FCA and PSA Merger Now Named Stellantis
It’s been some time since we received any news about the FCA and PSA merger since it became official. During the initial outbreak of the Coronavirus when automakers were shutting down manufacturing plants and seeing profits plummet, the merger seemed to pause for FCA and PSA, unsure of where to go with it. The creation of the world’s fourth-largest automaker was suddenly on rocky ground, but this month, the two finally put a name to the 50/50 merger. It would be silly to combine the two: FCA-PSA, just a jumble of letters that say nothing. So instead, the new automobile group is called “Stellantis”.
What’s in a Name?
Names are important. Expecting parents flip through pages and pages of baby name books, looking up meanings and origins online, or have a tradition to uphold and name their child after a family member. How does one go about renaming a merger? The new moniker has to mean something and strengthen the two companies joining together. Stellantis, as all great words, has its roots in the dead language of Latin, and means “to brighten with stars.” During the announcement of the new name, Stellantis continued to play up the name and its meaning.
“The name’s Latin origins pay tribute to the rich history of its founding companies while the evocation of astronomy captures the true spirit of optimism, energy, and renewal driving this industry-changing merger.” – Stellantis
What does this mean for some of our favorite vehicles? We don’t need to worry just yet. We won’t be seeing a Stellantis Wrangler or Stellantis Challenger any time soon. The name “Stellantis” will only be used on a corporate level and most likely some acronym for the stock market. Even so, the merger isn’t 100-complete until the first quarter of 2021. The major change we will be seeing will be a sharing of technologies between the two companies to help Peugeot return the United States using FCA as its foundation by 2026 and FCA’s voyage into hybrid and electric vehicles with Peugeot known as one of the current leaders in electric car development.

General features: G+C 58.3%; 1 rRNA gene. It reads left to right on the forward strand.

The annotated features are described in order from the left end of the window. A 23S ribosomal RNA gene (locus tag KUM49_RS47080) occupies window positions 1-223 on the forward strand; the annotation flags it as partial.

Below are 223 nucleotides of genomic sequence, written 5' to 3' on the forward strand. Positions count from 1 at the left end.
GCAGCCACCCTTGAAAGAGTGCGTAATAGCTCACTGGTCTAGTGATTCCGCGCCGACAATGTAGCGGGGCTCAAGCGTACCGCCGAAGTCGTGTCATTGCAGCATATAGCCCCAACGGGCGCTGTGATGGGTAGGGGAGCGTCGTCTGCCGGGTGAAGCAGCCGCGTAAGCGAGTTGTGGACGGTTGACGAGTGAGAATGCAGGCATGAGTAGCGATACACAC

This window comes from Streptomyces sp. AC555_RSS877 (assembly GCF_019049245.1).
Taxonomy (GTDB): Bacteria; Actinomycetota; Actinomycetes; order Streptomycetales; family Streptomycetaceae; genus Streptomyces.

EU Commission and Competition
Just one snag…the European Commission thinks the merger will create too much competition in the European market, possibly putting Stellantis at an advantage. Wow, are they serious? That’s high school level drama, “OMG Stellantis is just, like SO popular, it’s not fair.” That’s what I’m hearing when reading about the EU investigating the merger because it thinks the deal to create the world’s fourth-biggest automaker could hurt competition in small vans in 14 EU countries and the UK. Oh, boo-freaking-hoo! That’s what business is all about – competition.
What does this mean? It means the EU Commission is trying to find a reason to shut down the merger to save its prized cattle, I mean automakers. With the Coronavirus pandemic, both automakers have taken a hit, and the EU Commission is just looking to throw some salt on the wounds. Why not some freshly-squeezed lemonade while they’re at it?
Sounds a lot like jealousy. Last year, FCA and PSA had a combined turnover of 170 billion euros. The two automobile groups also employ over 400,000 people – that’s a lot of jobs for people who need it, especially now. Combined, the two also sell about nine million vehicles a year. The numbers may take a hit with the crisis of 2020, but this merger could be exactly what the two groups need. Keep up with news on the merger, now Stellantis, on Aventura CJDR social media.